I just spent over an hour examining 100 different travel blogs and almost all of them have horrible load times. Yes they have gorgeous and enticing photos but you only get to see them if you’re willing to wait, in some cases, 60 seconds!!!!!  Can you remember the last time you sat in front of a computer to let something take that long to load?  The last time I waited that long for something to load I was in a tiny village in Bali, or logging onto AOL instant messenger on a dial up computer.

Load time is very simply the amount of time it takes for a website to fully load. And it’s very important given that, according to this inforgraphic by KISSmetrics, most people only wait 6-10 seconds for a website to load before abandoning the page all-together.

So to put it simply, the longer it takes for your website to load, the more traffic you lose.  And even if you don’t have a travel blog that you monetize, I imagine you want people to actually read what you’re taking the time and effort to publish.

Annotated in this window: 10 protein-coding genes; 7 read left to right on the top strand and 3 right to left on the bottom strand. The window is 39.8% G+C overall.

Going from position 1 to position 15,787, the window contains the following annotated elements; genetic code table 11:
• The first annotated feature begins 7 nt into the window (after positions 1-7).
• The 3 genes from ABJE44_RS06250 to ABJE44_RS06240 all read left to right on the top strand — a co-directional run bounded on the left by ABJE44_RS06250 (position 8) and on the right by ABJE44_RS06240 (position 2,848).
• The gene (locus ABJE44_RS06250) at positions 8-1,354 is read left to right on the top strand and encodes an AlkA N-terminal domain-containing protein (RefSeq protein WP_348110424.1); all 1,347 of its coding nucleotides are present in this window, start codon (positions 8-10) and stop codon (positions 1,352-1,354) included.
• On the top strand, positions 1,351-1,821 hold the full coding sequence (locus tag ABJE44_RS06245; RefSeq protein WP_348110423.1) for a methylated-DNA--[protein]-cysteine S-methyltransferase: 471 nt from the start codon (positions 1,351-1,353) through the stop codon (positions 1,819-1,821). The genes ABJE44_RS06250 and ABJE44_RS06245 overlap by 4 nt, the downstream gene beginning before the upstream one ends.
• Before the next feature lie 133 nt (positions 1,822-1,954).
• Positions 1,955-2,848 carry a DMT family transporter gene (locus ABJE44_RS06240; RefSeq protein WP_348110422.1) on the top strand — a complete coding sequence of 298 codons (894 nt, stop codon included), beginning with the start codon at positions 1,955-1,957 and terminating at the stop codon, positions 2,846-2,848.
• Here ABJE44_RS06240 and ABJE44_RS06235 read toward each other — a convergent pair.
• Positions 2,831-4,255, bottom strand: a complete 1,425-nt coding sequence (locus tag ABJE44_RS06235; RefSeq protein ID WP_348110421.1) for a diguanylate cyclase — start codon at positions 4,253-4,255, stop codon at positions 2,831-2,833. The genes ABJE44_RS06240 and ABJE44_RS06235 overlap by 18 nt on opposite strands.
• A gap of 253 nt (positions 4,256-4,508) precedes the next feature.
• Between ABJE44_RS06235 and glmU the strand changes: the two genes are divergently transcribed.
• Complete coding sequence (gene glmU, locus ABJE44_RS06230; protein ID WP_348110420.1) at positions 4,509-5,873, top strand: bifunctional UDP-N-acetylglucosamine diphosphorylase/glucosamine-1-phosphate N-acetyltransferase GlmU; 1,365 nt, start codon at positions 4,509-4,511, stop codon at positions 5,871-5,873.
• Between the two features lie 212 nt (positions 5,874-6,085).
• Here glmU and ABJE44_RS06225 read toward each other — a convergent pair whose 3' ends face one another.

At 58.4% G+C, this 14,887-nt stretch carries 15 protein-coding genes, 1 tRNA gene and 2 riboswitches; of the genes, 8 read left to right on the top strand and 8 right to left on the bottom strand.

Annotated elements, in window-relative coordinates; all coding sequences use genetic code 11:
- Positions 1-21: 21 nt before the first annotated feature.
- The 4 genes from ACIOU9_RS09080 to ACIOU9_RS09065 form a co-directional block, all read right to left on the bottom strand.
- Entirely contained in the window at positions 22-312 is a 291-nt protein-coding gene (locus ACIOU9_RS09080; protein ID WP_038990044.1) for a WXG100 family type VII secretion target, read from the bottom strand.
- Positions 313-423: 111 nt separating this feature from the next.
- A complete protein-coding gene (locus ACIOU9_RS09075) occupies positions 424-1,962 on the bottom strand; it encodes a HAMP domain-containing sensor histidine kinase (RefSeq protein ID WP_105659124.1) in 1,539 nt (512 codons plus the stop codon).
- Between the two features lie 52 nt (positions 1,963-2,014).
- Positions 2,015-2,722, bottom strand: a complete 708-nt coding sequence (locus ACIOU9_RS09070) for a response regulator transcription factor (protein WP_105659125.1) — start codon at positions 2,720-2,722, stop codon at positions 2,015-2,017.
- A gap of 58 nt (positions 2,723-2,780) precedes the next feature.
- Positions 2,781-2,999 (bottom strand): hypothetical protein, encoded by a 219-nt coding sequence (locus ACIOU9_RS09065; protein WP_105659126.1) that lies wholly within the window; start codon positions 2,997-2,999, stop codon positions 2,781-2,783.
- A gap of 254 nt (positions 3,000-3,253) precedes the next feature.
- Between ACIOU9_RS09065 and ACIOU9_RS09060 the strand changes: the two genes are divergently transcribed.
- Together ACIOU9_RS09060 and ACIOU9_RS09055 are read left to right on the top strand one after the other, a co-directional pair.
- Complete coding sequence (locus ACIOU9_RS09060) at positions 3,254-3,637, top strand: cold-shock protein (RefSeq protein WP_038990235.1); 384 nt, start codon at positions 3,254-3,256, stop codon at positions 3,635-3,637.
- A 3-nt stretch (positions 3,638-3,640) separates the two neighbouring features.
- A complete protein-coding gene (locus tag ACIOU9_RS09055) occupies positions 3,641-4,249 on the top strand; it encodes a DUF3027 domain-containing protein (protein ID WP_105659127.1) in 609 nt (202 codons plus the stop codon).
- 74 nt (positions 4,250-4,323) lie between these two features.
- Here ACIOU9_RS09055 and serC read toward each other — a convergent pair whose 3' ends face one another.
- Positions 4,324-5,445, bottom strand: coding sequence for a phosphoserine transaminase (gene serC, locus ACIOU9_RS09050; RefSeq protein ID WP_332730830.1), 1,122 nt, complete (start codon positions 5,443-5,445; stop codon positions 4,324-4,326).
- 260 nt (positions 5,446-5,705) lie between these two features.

How can you fix this problem?

  1. How much is too much?

    Start your photo traffic jam fix by just evaluating how many of your existing photos are important.  It always strikes me how much impact National Geographic can make with a single, high quality photo on a page.
    By contrast, I’ve seen websites that include a graphic header for the website’s title followed by a slide-show of full-width photos, followed by a blog roll with a featured image for each post, followed by an instagram roll in the footer widget, a personal photo in an about me widget, and a graphic background for a call-to-action section.This is not to say that one is the optimal number of photos.  I don’t think there is an optimal number- just an intentionality for recognizing when a page has crossed the line from impact to clutter.

    How can I test my load time?

    The tool I’ve been using to test my load time is tools.pingdom.com.  Simply plug in your web address and a location you’re curious about testing.